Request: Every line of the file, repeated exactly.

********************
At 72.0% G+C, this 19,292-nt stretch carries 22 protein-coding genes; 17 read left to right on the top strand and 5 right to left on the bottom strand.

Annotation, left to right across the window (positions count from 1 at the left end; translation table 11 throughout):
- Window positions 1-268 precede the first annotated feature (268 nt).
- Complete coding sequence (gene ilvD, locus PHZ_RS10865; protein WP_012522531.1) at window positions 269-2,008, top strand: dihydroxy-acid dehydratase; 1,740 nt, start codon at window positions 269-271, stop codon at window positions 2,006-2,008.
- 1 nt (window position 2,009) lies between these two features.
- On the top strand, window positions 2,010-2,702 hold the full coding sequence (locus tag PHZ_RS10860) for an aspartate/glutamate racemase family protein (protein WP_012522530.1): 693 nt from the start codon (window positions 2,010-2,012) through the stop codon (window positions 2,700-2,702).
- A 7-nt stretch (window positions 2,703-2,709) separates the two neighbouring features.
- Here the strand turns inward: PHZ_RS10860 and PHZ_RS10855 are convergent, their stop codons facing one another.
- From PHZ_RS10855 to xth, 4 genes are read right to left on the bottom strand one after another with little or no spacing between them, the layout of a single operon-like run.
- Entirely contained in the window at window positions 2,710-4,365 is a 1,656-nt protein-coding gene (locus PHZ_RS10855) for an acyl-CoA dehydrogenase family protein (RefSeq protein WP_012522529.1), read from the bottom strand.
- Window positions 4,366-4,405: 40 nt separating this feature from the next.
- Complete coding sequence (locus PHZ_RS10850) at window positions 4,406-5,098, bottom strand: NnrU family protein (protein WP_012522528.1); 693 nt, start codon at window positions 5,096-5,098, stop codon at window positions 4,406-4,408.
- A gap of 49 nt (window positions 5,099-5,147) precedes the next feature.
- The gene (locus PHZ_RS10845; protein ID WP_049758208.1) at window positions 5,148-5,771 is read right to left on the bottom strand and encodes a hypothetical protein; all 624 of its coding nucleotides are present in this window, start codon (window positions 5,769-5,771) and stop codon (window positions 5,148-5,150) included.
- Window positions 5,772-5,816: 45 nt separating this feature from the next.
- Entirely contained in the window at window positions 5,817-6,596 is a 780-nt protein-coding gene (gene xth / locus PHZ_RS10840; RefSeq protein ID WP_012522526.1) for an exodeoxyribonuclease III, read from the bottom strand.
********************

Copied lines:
At 72.0% G+C, this 19,292-nt stretch carries 22 protein-coding genes; 17 read left to right on the top strand and 5 right to left on the bottom strand.

Annotation, left to right across the window (positions count from 1 at the left end; translation table 11 throughout):
- Window positions 1-268 precede the first annotated feature (268 nt).
- Complete coding sequence (gene ilvD, locus PHZ_RS10865; protein WP_012522531.1) at window positions 269-2,008, top strand: dihydroxy-acid dehydratase; 1,740 nt, start codon at window positions 269-271, stop codon at window positions 2,006-2,008.
- 1 nt (window position 2,009) lies between these two features.
- On the top strand, window positions 2,010-2,702 hold the full coding sequence (locus tag PHZ_RS10860) for an aspartate/glutamate racemase family protein (protein WP_012522530.1): 693 nt from the start codon (window positions 2,010-2,012) through the stop codon (window positions 2,700-2,702).
- A 7-nt stretch (window positions 2,703-2,709) separates the two neighbouring features.
- Here the strand turns inward: PHZ_RS10860 and PHZ_RS10855 are convergent, their stop codons facing one another.
- From PHZ_RS10855 to xth, 4 genes are read right to left on the bottom strand one after another with little or no spacing between them, the layout of a single operon-like run.
- Entirely contained in the window at window positions 2,710-4,365 is a 1,656-nt protein-coding gene (locus PHZ_RS10855) for an acyl-CoA dehydrogenase family protein (RefSeq protein WP_012522529.1), read from the bottom strand.
- Window positions 4,366-4,405: 40 nt separating this feature from the next.
- Complete coding sequence (locus PHZ_RS10850) at window positions 4,406-5,098, bottom strand: NnrU family protein (protein WP_012522528.1); 693 nt, start codon at window positions 5,096-5,098, stop codon at window positions 4,406-4,408.
- A gap of 49 nt (window positions 5,099-5,147) precedes the next feature.
- The gene (locus PHZ_RS10845; protein ID WP_049758208.1) at window positions 5,148-5,771 is read right to left on the bottom strand and encodes a hypothetical protein; all 624 of its coding nucleotides are present in this window, start codon (window positions 5,769-5,771) and stop codon (window positions 5,148-5,150) included.
- Window positions 5,772-5,816: 45 nt separating this feature from the next.
- Entirely contained in the window at window positions 5,817-6,596 is a 780-nt protein-coding gene (gene xth / locus PHZ_RS10840; RefSeq protein ID WP_012522526.1) for an exodeoxyribonuclease III, read from the bottom strand.